F.O.D.! Maggotzine was a zine released by Urania 235 from Toronto, Ontario, Canada.
The first issue of this zine was released in 1989, and more issues followed in the 1990s. It was a photocopied, cut and paste publication and each issue had a different coloured cover. It is a large size zine (8 1/2 by 11 inch) which was used to feature full page illustrations and comics, along with articles, stories, interviews and many clippings of the strangest and most bizarre events reported on in newspapers and magazines. The editor is a tattoo artist, so the zine also includes many photos of his artistry. There are also many reviews of recordings, magazines, books, and comics.
The first issue was co-produced with Amy Grant and Dead. In issue two, the editor explains how they have both quit over the content in issue one, specifically an illustration by Urania 2235. Controversy apparently also arose with readers over material on Satanism. The editor promises more gratuitous violence, unnatural sex acts, and blasphemy to come.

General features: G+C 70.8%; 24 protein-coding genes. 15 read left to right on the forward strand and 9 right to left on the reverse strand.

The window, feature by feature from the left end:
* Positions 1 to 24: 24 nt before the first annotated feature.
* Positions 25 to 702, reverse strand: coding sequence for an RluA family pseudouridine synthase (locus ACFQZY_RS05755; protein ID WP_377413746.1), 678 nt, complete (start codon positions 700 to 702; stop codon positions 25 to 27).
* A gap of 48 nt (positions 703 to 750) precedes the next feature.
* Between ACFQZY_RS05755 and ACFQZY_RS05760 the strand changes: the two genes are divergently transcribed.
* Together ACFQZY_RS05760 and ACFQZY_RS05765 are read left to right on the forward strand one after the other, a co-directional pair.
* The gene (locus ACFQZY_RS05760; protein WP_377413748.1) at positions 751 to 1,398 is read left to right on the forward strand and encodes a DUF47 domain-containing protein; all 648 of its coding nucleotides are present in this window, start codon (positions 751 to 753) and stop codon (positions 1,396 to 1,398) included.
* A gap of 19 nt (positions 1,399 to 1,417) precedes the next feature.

Issue two features a red cover with art work by the editor. Inside, along with the features mentioned above, are the articles "The Futens: Plastic Hippies of Japan"; an article on phone sex work by Saint D. von Provokita; "You Think You Have A Shitty Job?" by D. Picciottoli; "Richard Kern Gets Lucky", fiction by Lynna Landstreet; interviews with the bands Nuclear Death and Sacrifice; "A Level Above Nature" by the Abominable TV Snowman, about Wilhelm Reich, Aleister Crowley and UFO Conspiracies; the comics "Coffee Drinking Man" by Geoff Gilmore and Danny Hellman; "The Radical Geographic" by Rian Piccolo; "If I Had A Gun" by J. Deagnon; and artwork and illustrations by A.T.V.S.M., Ehell, Chris Gehman, G.B. Jones and Richard Konik. For this issue F.O.D. stood for Fatal Over Dose.
For issue three, it stood for Fear Of Driving. The big feature of this issue was an article on The Process Church, specifically in Toronto, and the various conspiracy theories surrounding it involving Scientology, Charles Manson, Son of Sam, George Clinton and John Travolta; along with the regular features, other articles included a history of artist Von Dutch; wrestling in the 1950s; "The Mystique of the Credit Card" by Saturnino Mori; "7-11 boy", fiction by Lynna Landstreet; "Two-Bit Philanthropist" by T. M. Caldwell; an article on the Satanist magazine Brimstone; a comic by Lapp; and artwork by G.B. Jones, Orlando, and Tol-X.